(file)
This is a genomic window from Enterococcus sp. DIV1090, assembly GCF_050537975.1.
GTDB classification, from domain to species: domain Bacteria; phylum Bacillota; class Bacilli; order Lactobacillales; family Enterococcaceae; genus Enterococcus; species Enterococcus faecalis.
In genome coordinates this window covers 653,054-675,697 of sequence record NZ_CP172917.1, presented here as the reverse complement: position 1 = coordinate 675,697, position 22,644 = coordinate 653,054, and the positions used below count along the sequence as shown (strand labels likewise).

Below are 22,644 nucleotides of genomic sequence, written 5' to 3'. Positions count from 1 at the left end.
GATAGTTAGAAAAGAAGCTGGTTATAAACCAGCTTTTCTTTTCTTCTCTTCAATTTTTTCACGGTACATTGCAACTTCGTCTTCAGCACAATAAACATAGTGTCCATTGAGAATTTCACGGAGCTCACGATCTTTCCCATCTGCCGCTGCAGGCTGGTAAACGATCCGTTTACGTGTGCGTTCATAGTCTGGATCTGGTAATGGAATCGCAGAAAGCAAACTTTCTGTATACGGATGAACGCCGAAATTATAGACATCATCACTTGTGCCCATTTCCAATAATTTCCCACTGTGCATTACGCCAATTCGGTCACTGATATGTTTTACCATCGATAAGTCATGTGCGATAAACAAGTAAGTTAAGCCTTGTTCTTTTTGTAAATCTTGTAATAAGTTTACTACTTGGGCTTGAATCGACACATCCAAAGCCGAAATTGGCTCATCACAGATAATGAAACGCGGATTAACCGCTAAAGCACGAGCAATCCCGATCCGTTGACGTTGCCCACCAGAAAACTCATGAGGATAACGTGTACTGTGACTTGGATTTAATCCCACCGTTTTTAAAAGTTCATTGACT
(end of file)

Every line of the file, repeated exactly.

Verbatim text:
This is a genomic window from Enterococcus sp. DIV1090, assembly GCF_050537975.1.
GTDB classification, from domain to species: domain Bacteria; phylum Bacillota; class Bacilli; order Lactobacillales; family Enterococcaceae; genus Enterococcus; species Enterococcus faecalis.
In genome coordinates this window covers 653,054-675,697 of sequence record NZ_CP172917.1, presented here as the reverse complement: position 1 = coordinate 675,697, position 22,644 = coordinate 653,054, and the positions used below count along the sequence as shown (strand labels likewise).

Below are 22,644 nucleotides of genomic sequence, written 5' to 3'. Positions count from 1 at the left end.
GATAGTTAGAAAAGAAGCTGGTTATAAACCAGCTTTTCTTTTCTTCTCTTCAATTTTTTCACGGTACATTGCAACTTCGTCTTCAGCACAATAAACATAGTGTCCATTGAGAATTTCACGGAGCTCACGATCTTTCCCATCTGCCGCTGCAGGCTGGTAAACGATCCGTTTACGTGTGCGTTCATAGTCTGGATCTGGTAATGGAATCGCAGAAAGCAAACTTTCTGTATACGGATGAACGCCGAAATTATAGACATCATCACTTGTGCCCATTTCCAATAATTTCCCACTGTGCATTACGCCAATTCGGTCACTGATATGTTTTACCATCGATAAGTCATGTGCGATAAACAAGTAAGTTAAGCCTTGTTCTTTTTGTAAATCTTGTAATAAGTTTACTACTTGGGCTTGAATCGACACATCCAAAGCCGAAATTGGCTCATCACAGATAATGAAACGCGGATTAACCGCTAAAGCACGAGCAATCCCGATCCGTTGACGTTGCCCACCAGAAAACTCATGAGGATAACGTGTACTGTGACTTGGATTTAATCCCACCGTTTTTAAAAGTTCATTGACT